It’s no secret that we are in love with leather. Along with our beloved denim, leather takes on a new life once worn, changing based upon the experiences its owner, developing a patina that tells a story.
Peter and Mia Maxwell, the husband-and-wife hands behind the LA-based Made Solid, not only love leather but have made it their mission to use leather to create truly unique and beautiful pieces which pay homage to a variety of sources of inspiration. Every piece they create uses one hundred percent natural ingredients, from the leather to the water-based dyes to the beeswax and oil used to finish all of the pieces. And every piece from beginning to end is made entirely by hand in their Angeleno Heights workshop—not one sewing machine in the mix.
Peter—who goes by Max—didn’t initially jump right into making artisan leather goods. While his grandfather gave him the basic set of skills, his first leather creations were actually ollie patches for skate shoes. Anyone who has ridden skateboards has dealt with that tell-tale hole on the shoe, developed from intense contact with the grip-tape of a skateboard while doing tricks. Max’s leather patches were developed as a barrier to protect his shoes. He stuck with this for awhile, and the current set of designs only came about in the last four years.
When I asked Max what the impetus was for his current leather work, he said, “I was never able to find what I wanted in the leather-goods market. There’s so much design potential, yet so many people recycle familiar items and construction styles.” The singular pieces he now designs draw inspiration from the natural surroundings of the West Coast, along with Max’s decades-long connection to skateboarding. Although I hadn’t noticed it, Max related, “You can see transitions in our trays and boxes.”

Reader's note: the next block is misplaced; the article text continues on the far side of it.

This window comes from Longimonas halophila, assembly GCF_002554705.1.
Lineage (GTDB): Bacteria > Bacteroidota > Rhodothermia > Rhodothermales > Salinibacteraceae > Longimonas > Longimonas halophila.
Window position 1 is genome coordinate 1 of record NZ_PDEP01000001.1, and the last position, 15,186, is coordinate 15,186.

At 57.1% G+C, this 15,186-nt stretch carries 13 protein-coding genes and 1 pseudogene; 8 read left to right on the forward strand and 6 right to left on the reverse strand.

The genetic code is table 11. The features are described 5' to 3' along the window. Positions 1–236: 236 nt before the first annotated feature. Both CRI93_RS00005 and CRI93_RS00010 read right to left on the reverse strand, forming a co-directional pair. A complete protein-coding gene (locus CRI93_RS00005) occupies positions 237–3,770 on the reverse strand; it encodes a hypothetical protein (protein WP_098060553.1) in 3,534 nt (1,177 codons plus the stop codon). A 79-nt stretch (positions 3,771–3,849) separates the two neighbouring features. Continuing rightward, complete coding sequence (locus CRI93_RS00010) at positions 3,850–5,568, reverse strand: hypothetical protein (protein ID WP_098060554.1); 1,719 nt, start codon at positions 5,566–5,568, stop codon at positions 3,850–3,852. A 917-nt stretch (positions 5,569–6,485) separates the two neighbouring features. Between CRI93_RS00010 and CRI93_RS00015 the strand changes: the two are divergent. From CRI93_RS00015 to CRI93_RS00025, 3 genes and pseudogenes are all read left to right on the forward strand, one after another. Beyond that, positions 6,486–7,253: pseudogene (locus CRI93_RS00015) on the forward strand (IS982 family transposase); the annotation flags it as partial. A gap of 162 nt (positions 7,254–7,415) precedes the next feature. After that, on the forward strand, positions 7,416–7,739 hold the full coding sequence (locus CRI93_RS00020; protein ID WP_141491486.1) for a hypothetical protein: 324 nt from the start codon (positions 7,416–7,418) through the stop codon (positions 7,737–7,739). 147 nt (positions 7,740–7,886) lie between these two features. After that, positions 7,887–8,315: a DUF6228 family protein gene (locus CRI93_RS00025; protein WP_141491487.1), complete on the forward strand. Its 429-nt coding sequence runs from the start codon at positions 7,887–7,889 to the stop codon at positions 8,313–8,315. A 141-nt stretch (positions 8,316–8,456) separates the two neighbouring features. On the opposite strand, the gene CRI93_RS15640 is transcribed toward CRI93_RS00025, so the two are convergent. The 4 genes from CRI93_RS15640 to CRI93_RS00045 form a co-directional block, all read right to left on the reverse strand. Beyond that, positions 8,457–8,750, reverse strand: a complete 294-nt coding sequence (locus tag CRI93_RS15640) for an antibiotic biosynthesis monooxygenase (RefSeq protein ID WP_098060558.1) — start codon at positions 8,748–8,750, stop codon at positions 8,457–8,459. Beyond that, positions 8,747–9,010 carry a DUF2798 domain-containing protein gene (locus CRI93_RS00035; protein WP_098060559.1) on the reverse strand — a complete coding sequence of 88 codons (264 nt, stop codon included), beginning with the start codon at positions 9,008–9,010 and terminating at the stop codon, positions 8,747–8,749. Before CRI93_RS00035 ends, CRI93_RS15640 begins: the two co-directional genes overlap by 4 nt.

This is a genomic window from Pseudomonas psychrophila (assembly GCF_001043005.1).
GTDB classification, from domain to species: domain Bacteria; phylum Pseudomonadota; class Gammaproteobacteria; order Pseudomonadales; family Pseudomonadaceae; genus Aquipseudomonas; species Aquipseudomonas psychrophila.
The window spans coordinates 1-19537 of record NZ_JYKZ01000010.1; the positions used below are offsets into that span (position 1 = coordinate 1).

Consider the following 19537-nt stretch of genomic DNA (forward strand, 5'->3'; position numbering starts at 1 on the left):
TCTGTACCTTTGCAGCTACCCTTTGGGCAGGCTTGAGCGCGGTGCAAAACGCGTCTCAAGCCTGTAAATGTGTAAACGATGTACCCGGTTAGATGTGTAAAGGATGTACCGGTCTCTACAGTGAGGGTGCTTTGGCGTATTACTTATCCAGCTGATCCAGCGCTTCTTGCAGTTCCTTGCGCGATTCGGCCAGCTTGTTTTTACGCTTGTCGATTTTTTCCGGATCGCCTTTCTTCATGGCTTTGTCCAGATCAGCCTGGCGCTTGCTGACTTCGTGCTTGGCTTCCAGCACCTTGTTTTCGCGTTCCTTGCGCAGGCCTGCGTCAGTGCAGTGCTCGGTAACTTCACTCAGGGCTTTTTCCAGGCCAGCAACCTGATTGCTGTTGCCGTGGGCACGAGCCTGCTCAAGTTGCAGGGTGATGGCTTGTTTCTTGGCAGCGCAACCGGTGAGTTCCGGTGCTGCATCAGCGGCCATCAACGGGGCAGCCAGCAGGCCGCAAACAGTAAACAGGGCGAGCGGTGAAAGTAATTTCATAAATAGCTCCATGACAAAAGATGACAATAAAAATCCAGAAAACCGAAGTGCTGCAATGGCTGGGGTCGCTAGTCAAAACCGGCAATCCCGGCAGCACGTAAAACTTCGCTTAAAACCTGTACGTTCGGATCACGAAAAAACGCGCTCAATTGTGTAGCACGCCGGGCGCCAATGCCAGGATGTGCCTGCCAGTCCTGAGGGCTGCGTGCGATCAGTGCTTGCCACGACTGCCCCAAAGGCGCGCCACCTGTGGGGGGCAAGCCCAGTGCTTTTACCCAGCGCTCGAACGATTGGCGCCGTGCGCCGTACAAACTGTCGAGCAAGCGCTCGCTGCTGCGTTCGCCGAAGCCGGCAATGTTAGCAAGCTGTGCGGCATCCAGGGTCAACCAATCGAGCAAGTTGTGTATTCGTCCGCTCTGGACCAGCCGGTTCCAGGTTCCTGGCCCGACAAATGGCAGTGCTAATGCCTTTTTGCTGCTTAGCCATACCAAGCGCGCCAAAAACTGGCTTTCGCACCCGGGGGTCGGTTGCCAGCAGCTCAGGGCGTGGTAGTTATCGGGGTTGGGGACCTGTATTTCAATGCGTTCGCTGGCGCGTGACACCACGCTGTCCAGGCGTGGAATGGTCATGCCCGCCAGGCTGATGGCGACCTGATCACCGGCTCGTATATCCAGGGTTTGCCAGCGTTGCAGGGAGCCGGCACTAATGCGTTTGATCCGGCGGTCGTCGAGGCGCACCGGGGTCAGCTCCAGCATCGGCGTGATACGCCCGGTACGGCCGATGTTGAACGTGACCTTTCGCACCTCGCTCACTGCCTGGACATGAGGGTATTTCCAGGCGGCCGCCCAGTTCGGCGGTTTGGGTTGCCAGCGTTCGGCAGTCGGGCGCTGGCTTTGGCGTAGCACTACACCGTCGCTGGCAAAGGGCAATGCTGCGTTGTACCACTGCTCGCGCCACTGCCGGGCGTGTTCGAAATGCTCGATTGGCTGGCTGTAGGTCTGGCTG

Another striking aspect of Made Solid’s pieces is the inclusion of indigo (and we don’t really have to tell you we’re obsessed with indigo, do we?). Each piece has a completely unique design, a sort of tie-dye pattern that resembles the natural surroundings Max mentioned: water and flowers and trees. The design has become a signature for the brand.
When I asked Max about using indigo, he spoke of the range of color possibilities indigo presents, along with his connection to water. He said, “I’ve grown up on the West Coast—always at the beach, a river, a lake. Surfing with my cousins at Stone Steps (my family lived on Neptune Ave in Leucadia, California, through the 70s and 80s) or Dory fishing at Cape Kiwanda, or trout fishing on the Santiam in Oregon. Water has always been around. The way we use indigo is a direct reflection of that.”
In the actual construction of the piece, Max and Mia try to use the least amount of cutting and stitching possible. The hand-shaped trays (the first pieces Max did) are exactly what their name suggests: pieces of leather that have been shaped by hand and hardened to maintain their form. These are a favorite for Max: in his words, “perfectly imperfect, very simple, and so versatile.”
Max enjoys working with the dynamics of the leather, the way it folds and bends. The pieces are meant to be beautiful but also functional, and each design is the result of trial-and-error, with the final designs being pieces that Max and Mia use themselves and add to the collection.
Made Solid finds its inspiration in nature, and the materials reflect it. In addition to the high-quality Hermann Oak vegetable-tanned leather, its color reminiscent of the sand of the beach or desert; they incorporate indigo, representing water; the stones, a connection to the riverbanks and mountains; and the antique bone buttons, which along with the leather relate back to the animals who contributed to the pieces.
It’s clear in speaking to Max that he and Mia have a genuine love for the craft and the history present in both the techniques and the materials themselves. When I asked Max about what the brand means to him, he said,
“Made Solid isn’t only about ‘solid’ design or ‘solid’ construction. Solid refers to connection on many levels. We use all natural vegetable tanned leather. You can see the grain and see your piece grow. Thank the animal if you’re into that sort of thing—but we all need to remember that this is a hide. We use traditional leather-working technique and many vintage tools. Design is based on clear personal inspiration—nothing is random. We like to think our customer appreciates this depth and can feel that each piece is just a little unique to them as well. As they use it, it softens and darkens and becomes part of their life. That’s what SOLID is.”